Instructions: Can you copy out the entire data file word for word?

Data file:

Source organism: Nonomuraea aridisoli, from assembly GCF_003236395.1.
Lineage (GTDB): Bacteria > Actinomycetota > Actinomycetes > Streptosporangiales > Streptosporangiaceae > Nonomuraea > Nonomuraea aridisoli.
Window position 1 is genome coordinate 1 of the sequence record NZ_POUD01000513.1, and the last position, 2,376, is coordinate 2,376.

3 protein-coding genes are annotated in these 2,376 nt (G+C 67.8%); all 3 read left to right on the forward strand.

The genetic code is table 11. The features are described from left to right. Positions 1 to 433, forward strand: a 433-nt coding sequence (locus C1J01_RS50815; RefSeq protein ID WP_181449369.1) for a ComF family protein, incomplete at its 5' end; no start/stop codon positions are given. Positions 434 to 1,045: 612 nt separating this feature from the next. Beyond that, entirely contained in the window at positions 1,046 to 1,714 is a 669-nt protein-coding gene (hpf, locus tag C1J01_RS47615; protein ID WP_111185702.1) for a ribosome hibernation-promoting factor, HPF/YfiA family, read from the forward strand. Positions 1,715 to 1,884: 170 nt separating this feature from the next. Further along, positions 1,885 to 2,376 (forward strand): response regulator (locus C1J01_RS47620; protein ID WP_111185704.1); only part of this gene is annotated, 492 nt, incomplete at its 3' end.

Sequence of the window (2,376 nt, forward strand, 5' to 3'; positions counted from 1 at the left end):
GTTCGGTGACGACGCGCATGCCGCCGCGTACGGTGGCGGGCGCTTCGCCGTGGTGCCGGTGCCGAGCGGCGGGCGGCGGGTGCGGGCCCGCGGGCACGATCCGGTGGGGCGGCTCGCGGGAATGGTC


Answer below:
Source organism: Nonomuraea aridisoli, from assembly GCF_003236395.1.
Lineage (GTDB): Bacteria > Actinomycetota > Actinomycetes > Streptosporangiales > Streptosporangiaceae > Nonomuraea > Nonomuraea aridisoli.
Window position 1 is genome coordinate 1 of the sequence record NZ_POUD01000513.1, and the last position, 2,376, is coordinate 2,376.

3 protein-coding genes are annotated in these 2,376 nt (G+C 67.8%); all 3 read left to right on the forward strand.

The genetic code is table 11. The features are described from left to right. Positions 1 to 433, forward strand: a 433-nt coding sequence (locus C1J01_RS50815; RefSeq protein ID WP_181449369.1) for a ComF family protein, incomplete at its 5' end; no start/stop codon positions are given. Positions 434 to 1,045: 612 nt separating this feature from the next. Beyond that, entirely contained in the window at positions 1,046 to 1,714 is a 669-nt protein-coding gene (hpf, locus tag C1J01_RS47615; protein ID WP_111185702.1) for a ribosome hibernation-promoting factor, HPF/YfiA family, read from the forward strand. Positions 1,715 to 1,884: 170 nt separating this feature from the next. Further along, positions 1,885 to 2,376 (forward strand): response regulator (locus C1J01_RS47620; protein ID WP_111185704.1); only part of this gene is annotated, 492 nt, incomplete at its 3' end.

Sequence of the window (2,376 nt, forward strand, 5' to 3'; positions counted from 1 at the left end):
GTTCGGTGACGACGCGCATGCCGCCGCGTACGGTGGCGGGCGCTTCGCCGTGGTGCCGGTGCCGAGCGGCGGGCGGCGGGTGCGGGCCCGCGGGCACGATCCGGTGGGGCGGCTCGCGGGAATGGTC